South Africa bags global WHO award for malaria elimination.
By Lehlohonolo Lehana.
South Africa is among the first recipients of a Word Health Organisation (WHO) award that recognises countries which have eliminated the disease.
China and El Salvador were also among the countries that walked away with awards at a ceremony in Cape Town.
"This is the first time they have given the awards outside the countries that have achieved elimination," the Department of Health's statement read on Wednesday.
The South African government has once again reiterated its commitment to eliminating malaria and as such a solid investment case was developed and received through a conditional grant.
In addition, the department said the country has put resources and strategies to good use and insured that its programmes were capacitated to eliminate malaria.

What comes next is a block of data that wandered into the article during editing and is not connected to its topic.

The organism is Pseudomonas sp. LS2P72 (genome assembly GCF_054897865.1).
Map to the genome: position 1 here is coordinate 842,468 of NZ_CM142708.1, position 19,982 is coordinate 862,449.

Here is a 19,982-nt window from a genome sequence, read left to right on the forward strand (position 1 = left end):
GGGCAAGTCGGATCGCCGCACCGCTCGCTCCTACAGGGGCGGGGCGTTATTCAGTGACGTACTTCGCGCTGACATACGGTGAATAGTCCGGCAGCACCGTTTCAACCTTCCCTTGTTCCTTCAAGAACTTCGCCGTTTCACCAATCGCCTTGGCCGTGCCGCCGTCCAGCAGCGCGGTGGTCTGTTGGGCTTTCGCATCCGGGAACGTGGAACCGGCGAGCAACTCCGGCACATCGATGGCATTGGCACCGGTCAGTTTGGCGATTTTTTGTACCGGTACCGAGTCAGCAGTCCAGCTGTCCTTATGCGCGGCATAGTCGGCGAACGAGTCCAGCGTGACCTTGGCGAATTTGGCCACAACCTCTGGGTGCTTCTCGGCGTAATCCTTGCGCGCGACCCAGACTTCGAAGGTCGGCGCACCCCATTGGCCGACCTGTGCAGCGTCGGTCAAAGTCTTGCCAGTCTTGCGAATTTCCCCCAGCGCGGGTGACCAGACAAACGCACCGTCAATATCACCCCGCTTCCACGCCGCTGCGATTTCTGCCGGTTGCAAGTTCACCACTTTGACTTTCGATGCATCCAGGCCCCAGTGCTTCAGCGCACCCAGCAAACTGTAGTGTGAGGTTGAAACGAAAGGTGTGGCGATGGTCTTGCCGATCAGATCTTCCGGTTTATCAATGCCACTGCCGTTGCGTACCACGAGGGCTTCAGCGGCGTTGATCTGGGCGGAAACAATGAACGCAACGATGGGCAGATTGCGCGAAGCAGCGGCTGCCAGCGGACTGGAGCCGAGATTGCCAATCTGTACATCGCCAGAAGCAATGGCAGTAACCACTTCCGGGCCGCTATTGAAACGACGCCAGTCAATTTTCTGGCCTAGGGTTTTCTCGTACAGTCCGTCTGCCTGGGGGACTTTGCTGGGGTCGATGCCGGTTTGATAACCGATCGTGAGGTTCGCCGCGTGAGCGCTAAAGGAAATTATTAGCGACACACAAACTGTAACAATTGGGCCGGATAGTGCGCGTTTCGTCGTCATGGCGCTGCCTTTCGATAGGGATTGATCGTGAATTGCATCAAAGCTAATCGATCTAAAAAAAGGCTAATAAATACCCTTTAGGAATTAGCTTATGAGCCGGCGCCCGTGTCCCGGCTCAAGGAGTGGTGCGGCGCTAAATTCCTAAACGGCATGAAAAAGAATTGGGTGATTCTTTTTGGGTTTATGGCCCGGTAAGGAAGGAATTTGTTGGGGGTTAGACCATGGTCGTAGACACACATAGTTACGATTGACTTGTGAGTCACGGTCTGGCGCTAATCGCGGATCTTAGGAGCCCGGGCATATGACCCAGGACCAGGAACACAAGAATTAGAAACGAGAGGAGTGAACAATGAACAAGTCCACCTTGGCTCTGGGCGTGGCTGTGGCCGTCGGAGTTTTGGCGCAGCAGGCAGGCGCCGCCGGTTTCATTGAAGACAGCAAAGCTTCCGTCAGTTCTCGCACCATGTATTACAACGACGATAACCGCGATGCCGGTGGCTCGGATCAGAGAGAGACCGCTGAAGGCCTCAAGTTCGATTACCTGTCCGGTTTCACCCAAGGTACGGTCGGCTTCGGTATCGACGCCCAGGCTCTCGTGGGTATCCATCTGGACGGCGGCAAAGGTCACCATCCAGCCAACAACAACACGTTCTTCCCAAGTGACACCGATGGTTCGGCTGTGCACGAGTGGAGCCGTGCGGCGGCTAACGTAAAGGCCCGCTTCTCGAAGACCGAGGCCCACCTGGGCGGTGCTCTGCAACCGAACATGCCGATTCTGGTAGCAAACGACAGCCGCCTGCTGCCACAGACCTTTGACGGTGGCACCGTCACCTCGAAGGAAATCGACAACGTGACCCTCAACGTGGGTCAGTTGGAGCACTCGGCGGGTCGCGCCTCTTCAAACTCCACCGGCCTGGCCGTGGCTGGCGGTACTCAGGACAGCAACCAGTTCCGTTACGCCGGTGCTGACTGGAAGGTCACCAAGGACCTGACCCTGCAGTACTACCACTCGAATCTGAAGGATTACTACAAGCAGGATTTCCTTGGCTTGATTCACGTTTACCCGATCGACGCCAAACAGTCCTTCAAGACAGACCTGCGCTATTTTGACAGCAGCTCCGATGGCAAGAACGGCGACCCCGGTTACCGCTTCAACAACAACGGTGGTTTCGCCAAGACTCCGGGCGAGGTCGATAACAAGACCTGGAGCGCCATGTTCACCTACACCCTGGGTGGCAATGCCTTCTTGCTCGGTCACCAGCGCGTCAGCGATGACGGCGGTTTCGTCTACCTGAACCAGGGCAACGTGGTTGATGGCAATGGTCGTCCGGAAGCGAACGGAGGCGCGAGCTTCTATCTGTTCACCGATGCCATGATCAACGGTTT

"The implementation of these strategies was not deployed in silos but in collaboration with supporting partners."
This award, according to the department, could not be possible without combined efforts from research institutions, sister departments and malaria elimination partners such as the Elimination 8 and MOSASWA-LSDI2.
"The South African government is working to eliminate malaria."
Malaria, a disease caused by a plasmodium parasite and transmitted by the bite of infected mosquitoes, is a preventable and curable disease. However, if not diagnosed and treated early, it can also be fatal.
The department said eradicating the disease involves a systematic process of developing strategies and ensuring their robust implementation.